‘My job is to support local talent’, says Big Hass, the host of Saudi Arabia’s first FM hip-hop programme
The first on-air message Big Hass received, during his first radio show, was short but hardly sweet.
“You’re an infidel,” it read.
Starting the debut FM hip-hop programme in the conservative Kingdom of Saudi Arabia was always going to ruffle feathers – but such a stark message brought the fresh-faced presenter face-to-face with the gravity of his opposition.
“I saw straight away I had a choice: I could either give up there and then, or fight it and carry on,” says Hass, whose real name is Hassan Ahmad Dennaoui.
“For one second, I panicked – and then I went with fighting it. Reading that message sparked a huge fire in me to prove everybody wrong.”
His groundbreaking show Laish Hip-Hop celebrated its fifth anniversary in June. It remains an unrivalled voice focusing on the region’s underground music scene.
Such is its influence that Hass has been elevated to the unlikely status of a regional musical ambassador, invited to public-speaking gigs and exchange opportunities in Europe and the United States.
Broadcast on Saudi’s Mix FM and streamed online, the show (which translates literally as Why Hip-hop?) has regular listeners around the globe.
Since Hass moved to the UAE in January, Laish Hip-Hop has been broadcast from Dubai Media City. One of the programme’s biggest milestones was an interview with Kool Herc, the DJ considered one of the “founding fathers of hip-hop”.
“He said: ‘You’re calling me from Saudi Arabia?’,” says Hass, adding that the pioneer was dumbfounded that “hip-hop reached that far”.
It did – in part because of the hard work and bountiful on-air enthusiasm of Hass.
Meeting him in person, the same zeal is present, by the bucketload. Dressed in a classic Batman-logo T-shirt, Hass talks fast – very fast – overflowing with the same barrage of ideas and charisma that made his show a hit.
“If you cut me open, inside you will see my son, my family, basketball and hip-hop,” he says.
It was not always this way. Hass grew up in Jeddah as a “normal guy, listening to the normal radio that mass media feeds us”.
He did not learn to speak English until the age of 15, after moving to Sharjah, where he discovered basketball and began tuning in to live American match commentary at 5am.
But it was more than a decade before Hass discovered hip-hop, when he was in his late 20s. After briefly living in Beirut, the family returned to Jeddah in 2000, where Hass worked up to four jobs at once, including selling perfume, mobile phones and flipping burgers.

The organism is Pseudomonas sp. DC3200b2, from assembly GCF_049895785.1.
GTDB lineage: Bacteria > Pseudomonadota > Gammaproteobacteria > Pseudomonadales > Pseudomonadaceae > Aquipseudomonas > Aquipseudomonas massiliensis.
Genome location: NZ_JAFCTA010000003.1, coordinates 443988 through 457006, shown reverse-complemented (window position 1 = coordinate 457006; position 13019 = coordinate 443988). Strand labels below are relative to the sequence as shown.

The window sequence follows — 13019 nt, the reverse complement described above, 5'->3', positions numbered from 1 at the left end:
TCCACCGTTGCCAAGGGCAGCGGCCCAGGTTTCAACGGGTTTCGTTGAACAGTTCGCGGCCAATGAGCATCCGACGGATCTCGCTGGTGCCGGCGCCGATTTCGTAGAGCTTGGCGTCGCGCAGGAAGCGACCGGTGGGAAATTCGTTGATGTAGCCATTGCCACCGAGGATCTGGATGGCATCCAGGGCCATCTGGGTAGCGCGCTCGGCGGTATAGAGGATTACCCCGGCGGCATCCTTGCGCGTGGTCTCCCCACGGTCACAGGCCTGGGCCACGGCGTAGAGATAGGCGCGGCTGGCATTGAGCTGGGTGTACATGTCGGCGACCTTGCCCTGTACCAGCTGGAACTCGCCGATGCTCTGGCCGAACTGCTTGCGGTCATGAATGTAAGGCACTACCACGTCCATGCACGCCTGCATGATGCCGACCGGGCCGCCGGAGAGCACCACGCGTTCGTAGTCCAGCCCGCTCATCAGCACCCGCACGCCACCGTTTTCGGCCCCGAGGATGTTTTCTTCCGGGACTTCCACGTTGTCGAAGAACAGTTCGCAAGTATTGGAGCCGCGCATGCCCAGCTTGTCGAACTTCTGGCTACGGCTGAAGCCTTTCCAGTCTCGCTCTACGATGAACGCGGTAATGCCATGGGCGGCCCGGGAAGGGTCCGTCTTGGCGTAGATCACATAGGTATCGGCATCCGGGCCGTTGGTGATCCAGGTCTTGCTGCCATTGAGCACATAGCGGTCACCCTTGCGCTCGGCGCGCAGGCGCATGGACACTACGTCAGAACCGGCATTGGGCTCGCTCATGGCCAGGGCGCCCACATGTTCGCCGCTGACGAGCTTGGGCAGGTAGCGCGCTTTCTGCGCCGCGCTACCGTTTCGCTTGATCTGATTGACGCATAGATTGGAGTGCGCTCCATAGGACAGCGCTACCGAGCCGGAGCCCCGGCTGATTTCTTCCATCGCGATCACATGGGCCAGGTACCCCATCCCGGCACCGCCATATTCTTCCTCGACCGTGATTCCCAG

His life changed in 2009 when a friend returned from Canada with a mixtape of Arab diaspora rappers.
The artists featured on the CD included Iraqi-British Lowkey, Syrian-American Omar Offendum, British-Palestinian Shadia Mansour and Iraqi-Canadian The Narcicyst.
“They were all rapping about something I felt,” says Hass. “There was no money or girls in the air – it felt real. For me, it all started here.”
His mind blown, Hass launched an underground music blog, Re-Volt, which is still going. Next he began pitching a radio show focusing on regional hip-hop, but faced repeated knock-backs from stations across the Gulf.
However, when Mix FM started broadcasting in Saudi Arabia – one of the kingdom’s first commercial stations – Hass embarked on a six-month campaign to earn his own show, which eventually aired for the first time in June 2011.
It started out as a weekly one-hour slot, but after a Twitter campaign from listeners, station chiefs expanded the show to a two-hour format.
“I became a voice for this music, so now I have to educate even myself,” says Hass.
“So many people know hip-hop music better than me. My job is to support local talent. I don’t care about how many followers you have – I care about how much talent you have.”
These days, he says, the greatest and largest variety of regional hip-hop talent is found in Saudi Arabia – a country where live musical performances remain a rarity.
“It’s the most conservative place in the Gulf – so people want to explore their talent, and they go to YouTube,” he says.
This is one of the reasons why Hass is keen to set up a regional festival – possibly in the UAE – to showcase a cross-genre mix of Arab talent.
He expects to face more opposition, but at this stage this is something he is more than a little used to.
“Doing this, I’ve faced many difficulties – from the station, from my friends and family. I do it because I believe in it,” he adds. “Hip-hop is more than a rhyme or a beat – it’s a way of life.”
• Laish Hip-Hop is streamed live on Saturdays, from 11pm to 1am. Go to www.mixfm-sa.com for more details
Updated: December 14, 2016 04:00 AM